Bolton Council is making changes to the way council tax benefit is decided for working age households from April 1, 2013.
The government has ended the National Council Tax Benefits Scheme and made each council responsible for deciding how it calculates council tax benefit. The government has also reduced the amount that it gives to councils to cover the benefits by approximately 13%.
Therefore the council must make savings from the £25m given out in council tax benefit, while protecting the most vulnerable such as pensioners and those on the lowest incomes, and whilst the number of claims is increasing.
The council is proposing to save £500,000 from the scheme with the rest of the £1.5m savings to be found from other council services.
Pensioners who currently receive council tax benefit for any reason will still be eligible in the future and will not be affected by these proposals.
There are a number of proposals being considered by the council to save this £500,000. One proposal is to restrict the amount of benefit paid to people in higher banded properties. At the moment council tax benefit is paid based on whatever band a person’s property is in. The proposal is to restrict the maximum amount a person could receive to Band C even if they live in a property that is band D to H.
A second proposal is to reduce the savings threshold to £6,000. Currently, people with savings of £16,000 or more are asked to use these savings to pay their council tax before making an application for council tax support. The proposal is to reduce this threshold to £6,000.
A third proposal is to abolish backdated claims for council tax benefit. Under the current rules the council can consider backdating the claim to up to three months prior to the date the claim was made. The proposal is to abolish this right and award claims from the date of application.
Another proposal is to abolish second adult rebate. Currently this compensates households who would normally qualify for single persons discount had they not had another adult living with them. It is often awarded when a grown up son or daughter lives with one of their parents. The proposal is to abolish this rebate as it does not take into account the claimant’s income. The second adult would be expected to contribute.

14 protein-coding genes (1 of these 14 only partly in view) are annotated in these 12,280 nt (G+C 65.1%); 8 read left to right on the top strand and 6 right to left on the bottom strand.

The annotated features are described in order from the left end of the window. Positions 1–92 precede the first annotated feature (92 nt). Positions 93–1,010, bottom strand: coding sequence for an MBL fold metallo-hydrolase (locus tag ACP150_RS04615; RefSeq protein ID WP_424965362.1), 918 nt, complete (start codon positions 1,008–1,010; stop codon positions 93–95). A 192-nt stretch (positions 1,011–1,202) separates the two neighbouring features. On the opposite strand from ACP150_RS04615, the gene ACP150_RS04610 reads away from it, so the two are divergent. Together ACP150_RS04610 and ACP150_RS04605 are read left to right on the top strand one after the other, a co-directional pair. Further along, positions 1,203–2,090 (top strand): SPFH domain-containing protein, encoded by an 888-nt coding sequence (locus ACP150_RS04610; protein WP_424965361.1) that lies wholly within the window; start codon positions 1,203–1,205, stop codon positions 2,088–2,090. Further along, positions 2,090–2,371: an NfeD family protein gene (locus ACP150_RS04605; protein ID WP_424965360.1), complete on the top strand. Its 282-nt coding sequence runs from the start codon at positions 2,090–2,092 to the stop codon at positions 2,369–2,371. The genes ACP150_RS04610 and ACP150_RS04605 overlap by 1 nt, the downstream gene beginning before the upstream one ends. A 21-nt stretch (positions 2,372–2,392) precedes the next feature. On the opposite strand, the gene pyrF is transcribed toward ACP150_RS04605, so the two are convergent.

A further proposal is to set up a minimum payment threshold. Currently even if council tax benefit is assessed at 1p the council pays this. The proposal is to limit the minimum payment to £1 from 1 April 2013.
The final proposal is to include more of a person’s weekly income. At the moment certain other benefits or part of a salary are not included in the calculation for a person’s weekly income. The proposal is to disregard less of a person’s working wage, and to include any maintenance for children or spouse, when working out how much a person’s weekly income is.
Leader of Bolton Council, Councillor Cliff Morris said: “As the government is reducing the amount which it gives to councils, we must change the system of how we calculate council tax benefits. We are looking at making a number of changes, but we are determined to protect the most vulnerable people and ensure that these changes have least impact on them. There will be no impact at all on pensioners and those on the lowest of incomes, who will still receive the same amount of benefit which they were entitled to previously. We will be consulting widely and we’d like to encourage everyone to visit our website and give their views.”
The council is now consulting about the proposals to change the council tax benefit system. Everyone currently entitled to Council Tax Benefit, except for pensioners, could be affected by these changes. Other residents may also be affected by the proposed changes as they may move onto benefit in the future, so it’s important that everyone has their say.
People can qualify for council tax benefits for a whole range of reasons, and 32,300 people currently receive it in Bolton. However, only around 3,000 of these people are likely to be affected by any changes made.
Customers who could be affected, and groups representing them, are being contacted for their views and a survey is also available on the council website for everyone – www.bolton.gov.uk/website/pages/Counciltax.aspx – with a paper version on request.